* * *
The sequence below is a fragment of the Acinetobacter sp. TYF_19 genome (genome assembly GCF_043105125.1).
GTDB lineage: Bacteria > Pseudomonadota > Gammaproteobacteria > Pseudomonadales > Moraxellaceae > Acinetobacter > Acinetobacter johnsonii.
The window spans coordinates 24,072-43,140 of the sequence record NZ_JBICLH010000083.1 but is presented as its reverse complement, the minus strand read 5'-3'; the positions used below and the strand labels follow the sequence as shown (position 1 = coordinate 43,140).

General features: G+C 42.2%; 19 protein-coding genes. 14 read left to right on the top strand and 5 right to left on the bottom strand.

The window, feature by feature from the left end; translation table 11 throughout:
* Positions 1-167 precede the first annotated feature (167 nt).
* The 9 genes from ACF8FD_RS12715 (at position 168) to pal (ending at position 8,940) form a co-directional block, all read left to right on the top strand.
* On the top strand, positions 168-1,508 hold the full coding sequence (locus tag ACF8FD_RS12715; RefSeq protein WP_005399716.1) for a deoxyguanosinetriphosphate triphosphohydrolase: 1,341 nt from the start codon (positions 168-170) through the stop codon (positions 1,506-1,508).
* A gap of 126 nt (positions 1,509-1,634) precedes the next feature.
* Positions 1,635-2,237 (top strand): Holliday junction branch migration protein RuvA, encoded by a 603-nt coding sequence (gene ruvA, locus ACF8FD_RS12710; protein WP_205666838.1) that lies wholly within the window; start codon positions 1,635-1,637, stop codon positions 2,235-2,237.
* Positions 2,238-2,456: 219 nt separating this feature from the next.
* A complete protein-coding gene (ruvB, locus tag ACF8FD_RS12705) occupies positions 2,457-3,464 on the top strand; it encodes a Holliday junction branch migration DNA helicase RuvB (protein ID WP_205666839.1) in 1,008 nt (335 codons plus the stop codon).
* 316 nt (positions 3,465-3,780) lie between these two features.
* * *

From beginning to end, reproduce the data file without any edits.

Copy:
The sequence below is a fragment of the Acinetobacter sp. TYF_19 genome (genome assembly GCF_043105125.1).
GTDB lineage: Bacteria > Pseudomonadota > Gammaproteobacteria > Pseudomonadales > Moraxellaceae > Acinetobacter > Acinetobacter johnsonii.
The window spans coordinates 24,072-43,140 of the sequence record NZ_JBICLH010000083.1 but is presented as its reverse complement, the minus strand read 5'-3'; the positions used below and the strand labels follow the sequence as shown (position 1 = coordinate 43,140).

General features: G+C 42.2%; 19 protein-coding genes. 14 read left to right on the top strand and 5 right to left on the bottom strand.

The window, feature by feature from the left end; translation table 11 throughout:
* Positions 1-167 precede the first annotated feature (167 nt).
* The 9 genes from ACF8FD_RS12715 (at position 168) to pal (ending at position 8,940) form a co-directional block, all read left to right on the top strand.
* On the top strand, positions 168-1,508 hold the full coding sequence (locus tag ACF8FD_RS12715; RefSeq protein WP_005399716.1) for a deoxyguanosinetriphosphate triphosphohydrolase: 1,341 nt from the start codon (positions 168-170) through the stop codon (positions 1,506-1,508).
* A gap of 126 nt (positions 1,509-1,634) precedes the next feature.
* Positions 1,635-2,237 (top strand): Holliday junction branch migration protein RuvA, encoded by a 603-nt coding sequence (gene ruvA, locus ACF8FD_RS12710; protein WP_205666838.1) that lies wholly within the window; start codon positions 1,635-1,637, stop codon positions 2,235-2,237.
* Positions 2,238-2,456: 219 nt separating this feature from the next.
* A complete protein-coding gene (ruvB, locus tag ACF8FD_RS12705) occupies positions 2,457-3,464 on the top strand; it encodes a Holliday junction branch migration DNA helicase RuvB (protein ID WP_205666839.1) in 1,008 nt (335 codons plus the stop codon).
* 316 nt (positions 3,465-3,780) lie between these two features.